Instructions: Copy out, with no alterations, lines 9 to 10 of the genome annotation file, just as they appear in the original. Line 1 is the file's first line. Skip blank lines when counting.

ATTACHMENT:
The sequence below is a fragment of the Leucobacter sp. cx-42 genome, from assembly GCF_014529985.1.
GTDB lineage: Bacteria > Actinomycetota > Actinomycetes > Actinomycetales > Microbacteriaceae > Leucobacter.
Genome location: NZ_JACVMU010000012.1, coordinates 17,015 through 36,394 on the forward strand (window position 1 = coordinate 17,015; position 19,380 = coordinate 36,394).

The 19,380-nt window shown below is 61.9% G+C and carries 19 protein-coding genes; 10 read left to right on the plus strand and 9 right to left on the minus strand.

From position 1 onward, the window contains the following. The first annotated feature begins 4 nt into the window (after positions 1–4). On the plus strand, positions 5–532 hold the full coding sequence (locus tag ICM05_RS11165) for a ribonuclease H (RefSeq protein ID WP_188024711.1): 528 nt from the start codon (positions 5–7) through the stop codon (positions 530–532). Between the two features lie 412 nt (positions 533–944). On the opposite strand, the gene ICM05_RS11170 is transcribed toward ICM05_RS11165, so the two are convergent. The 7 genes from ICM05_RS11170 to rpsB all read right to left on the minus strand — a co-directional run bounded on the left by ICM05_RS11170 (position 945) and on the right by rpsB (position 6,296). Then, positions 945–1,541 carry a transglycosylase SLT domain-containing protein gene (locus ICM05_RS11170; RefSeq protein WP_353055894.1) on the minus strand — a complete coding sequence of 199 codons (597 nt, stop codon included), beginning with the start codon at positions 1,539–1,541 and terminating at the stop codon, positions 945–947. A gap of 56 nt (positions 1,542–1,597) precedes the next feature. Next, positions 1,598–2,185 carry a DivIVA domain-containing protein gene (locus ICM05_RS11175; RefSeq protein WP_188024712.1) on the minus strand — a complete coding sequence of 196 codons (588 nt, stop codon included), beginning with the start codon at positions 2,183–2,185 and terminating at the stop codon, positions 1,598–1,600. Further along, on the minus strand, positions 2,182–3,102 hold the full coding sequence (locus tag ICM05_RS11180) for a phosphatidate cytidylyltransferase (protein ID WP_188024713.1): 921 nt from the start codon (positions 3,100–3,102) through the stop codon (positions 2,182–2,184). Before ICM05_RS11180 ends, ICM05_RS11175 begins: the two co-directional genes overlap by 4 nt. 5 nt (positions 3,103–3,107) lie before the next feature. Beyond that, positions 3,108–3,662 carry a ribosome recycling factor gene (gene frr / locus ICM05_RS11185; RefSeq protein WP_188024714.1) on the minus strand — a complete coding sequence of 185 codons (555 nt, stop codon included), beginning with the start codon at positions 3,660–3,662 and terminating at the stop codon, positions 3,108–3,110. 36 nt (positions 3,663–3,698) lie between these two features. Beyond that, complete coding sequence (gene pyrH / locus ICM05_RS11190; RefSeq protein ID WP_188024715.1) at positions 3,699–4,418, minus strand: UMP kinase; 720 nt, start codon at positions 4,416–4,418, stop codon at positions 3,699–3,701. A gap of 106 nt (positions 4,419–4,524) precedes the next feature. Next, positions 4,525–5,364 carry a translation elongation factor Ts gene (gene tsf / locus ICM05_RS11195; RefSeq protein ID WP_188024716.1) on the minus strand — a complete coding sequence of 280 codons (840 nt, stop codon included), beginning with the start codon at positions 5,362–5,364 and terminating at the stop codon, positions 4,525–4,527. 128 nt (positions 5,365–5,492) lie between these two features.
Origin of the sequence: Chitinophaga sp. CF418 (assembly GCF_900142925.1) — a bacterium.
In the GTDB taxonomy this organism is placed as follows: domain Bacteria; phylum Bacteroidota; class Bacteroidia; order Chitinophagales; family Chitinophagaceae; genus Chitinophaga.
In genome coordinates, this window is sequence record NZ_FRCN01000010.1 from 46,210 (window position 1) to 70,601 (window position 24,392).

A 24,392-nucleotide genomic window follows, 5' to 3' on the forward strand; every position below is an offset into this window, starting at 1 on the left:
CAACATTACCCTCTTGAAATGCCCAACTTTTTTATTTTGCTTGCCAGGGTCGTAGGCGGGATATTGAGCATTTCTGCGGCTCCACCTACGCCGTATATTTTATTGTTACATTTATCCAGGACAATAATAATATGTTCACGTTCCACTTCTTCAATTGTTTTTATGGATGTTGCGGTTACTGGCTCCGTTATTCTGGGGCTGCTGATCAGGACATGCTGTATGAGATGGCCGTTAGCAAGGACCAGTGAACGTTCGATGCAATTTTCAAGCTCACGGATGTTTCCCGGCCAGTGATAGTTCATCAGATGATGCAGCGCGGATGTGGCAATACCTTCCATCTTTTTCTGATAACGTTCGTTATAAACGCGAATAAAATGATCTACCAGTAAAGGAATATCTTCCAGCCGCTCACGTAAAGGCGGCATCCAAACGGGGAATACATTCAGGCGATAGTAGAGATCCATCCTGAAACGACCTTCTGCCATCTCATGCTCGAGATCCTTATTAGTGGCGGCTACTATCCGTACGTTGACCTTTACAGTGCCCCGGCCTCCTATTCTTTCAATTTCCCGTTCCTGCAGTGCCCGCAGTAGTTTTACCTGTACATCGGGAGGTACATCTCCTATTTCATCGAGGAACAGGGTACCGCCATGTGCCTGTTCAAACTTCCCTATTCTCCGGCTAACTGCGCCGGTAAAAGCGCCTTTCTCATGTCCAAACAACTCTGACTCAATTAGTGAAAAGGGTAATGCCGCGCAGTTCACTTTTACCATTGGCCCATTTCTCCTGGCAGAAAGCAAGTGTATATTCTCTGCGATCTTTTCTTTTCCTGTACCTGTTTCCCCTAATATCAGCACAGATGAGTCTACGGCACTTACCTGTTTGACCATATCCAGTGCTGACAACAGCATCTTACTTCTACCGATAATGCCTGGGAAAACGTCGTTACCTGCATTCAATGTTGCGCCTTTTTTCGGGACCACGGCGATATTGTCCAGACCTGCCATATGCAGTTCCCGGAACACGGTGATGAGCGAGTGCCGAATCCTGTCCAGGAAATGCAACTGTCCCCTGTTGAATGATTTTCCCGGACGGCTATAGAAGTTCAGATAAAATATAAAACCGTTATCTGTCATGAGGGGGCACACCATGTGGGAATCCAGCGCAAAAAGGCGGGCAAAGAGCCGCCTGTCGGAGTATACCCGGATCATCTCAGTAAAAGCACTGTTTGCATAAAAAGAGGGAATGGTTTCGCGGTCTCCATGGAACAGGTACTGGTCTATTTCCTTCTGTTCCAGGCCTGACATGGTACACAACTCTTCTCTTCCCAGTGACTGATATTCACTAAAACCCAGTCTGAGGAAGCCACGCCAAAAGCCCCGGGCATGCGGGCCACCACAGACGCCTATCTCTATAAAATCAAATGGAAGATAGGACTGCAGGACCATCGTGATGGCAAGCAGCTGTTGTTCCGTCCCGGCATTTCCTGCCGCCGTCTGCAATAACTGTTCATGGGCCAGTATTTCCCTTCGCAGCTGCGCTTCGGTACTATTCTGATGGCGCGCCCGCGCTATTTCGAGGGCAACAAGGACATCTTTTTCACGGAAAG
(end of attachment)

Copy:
A 24,392-nucleotide genomic window follows, 5' to 3' on the forward strand; every position below is an offset into this window, starting at 1 on the left:
CAACATTACCCTCTTGAAATGCCCAACTTTTTTATTTTGCTTGCCAGGGTCGTAGGCGGGATATTGAGCATTTCTGCGGCTCCACCTACGCCGTATATTTTATTGTTACATTTATCCAGGACAATAATAATATGTTCACGTTCCACTTCTTCAATTGTTTTTATGGATGTTGCGGTTACTGGCTCCGTTATTCTGGGGCTGCTGATCAGGACATGCTGTATGAGATGGCCGTTAGCAAGGACCAGTGAACGTTCGATGCAATTTTCAAGCTCACGGATGTTTCCCGGCCAGTGATAGTTCATCAGATGATGCAGCGCGGATGTGGCAATACCTTCCATCTTTTTCTGATAACGTTCGTTATAAACGCGAATAAAATGATCTACCAGTAAAGGAATATCTTCCAGCCGCTCACGTAAAGGCGGCATCCAAACGGGGAATACATTCAGGCGATAGTAGAGATCCATCCTGAAACGACCTTCTGCCATCTCATGCTCGAGATCCTTATTAGTGGCGGCTACTATCCGTACGTTGACCTTTACAGTGCCCCGGCCTCCTATTCTTTCAATTTCCCGTTCCTGCAGTGCCCGCAGTAGTTTTACCTGTACATCGGGAGGTACATCTCCTATTTCATCGAGGAACAGGGTACCGCCATGTGCCTGTTCAAACTTCCCTATTCTCCGGCTAACTGCGCCGGTAAAAGCGCCTTTCTCATGTCCAAACAACTCTGACTCAATTAGTGAAAAGGGTAATGCCGCGCAGTTCACTTTTACCATTGGCCCATTTCTCCTGGCAGAAAGCAAGTGTATATTCTCTGCGATCTTTTCTTTTCCTGTACCTGTTTCCCCTAATATCAGCACAGATGAGTCTACGGCACTTACCTGTTTGACCATATCCAGTGCTGACAACAGCATCTTACTTCTACCGATAATGCCTGGGAAAACGTCGTTACCTGCATTCAATGTTGCGCCTTTTTTCGGGACCACGGCGATATTGTCCAGACCTGCCATATGCAGTTCCCGGAACACGGTGATGAGCGAGTGCCGAATCCTGTCCAGGAAATGCAACTGTCCCCTGTTGAATGATTTTCCCGGACGGCTATAGAAGTTCAGATAAAATATAAAACCGTTATCTGTCATGAGGGGGCACACCATGTGGGAATCCAGCGCAAAAAGGCGGGCAAAGAGCCGCCTGTCGGAGTATACCCGGATCATCTCAGTAAAAGCACTGTTTGCATAAAAAGAGGGAATGGTTTCGCGGTCTCCATGGAACAGGTACTGGTCTATTTCCTTCTGTTCCAGGCCTGACATGGTACACAACTCTTCTCTTCCCAGTGACTGATATTCACTAAAACCCAGTCTGAGGAAGCCACGCCAAAAGCCCCGGGCATGCGGGCCACCACAGACGCCTATCTCTATAAAATCAAATGGAAGATAGGACTGCAGGACCATCGTGATGGCAAGCAGCTGTTGTTCCGTCCCGGCATTTCCTGCCGCCGTCTGCAATAACTGTTCATGGGCCAGTATTTCCCTTCGCAGCTGCGCTTCGGTACTATTCTGATGGCGCGCCCGCGCTATTTCGAGGGCAACAAGGACATCTTTTTCACGGAAAG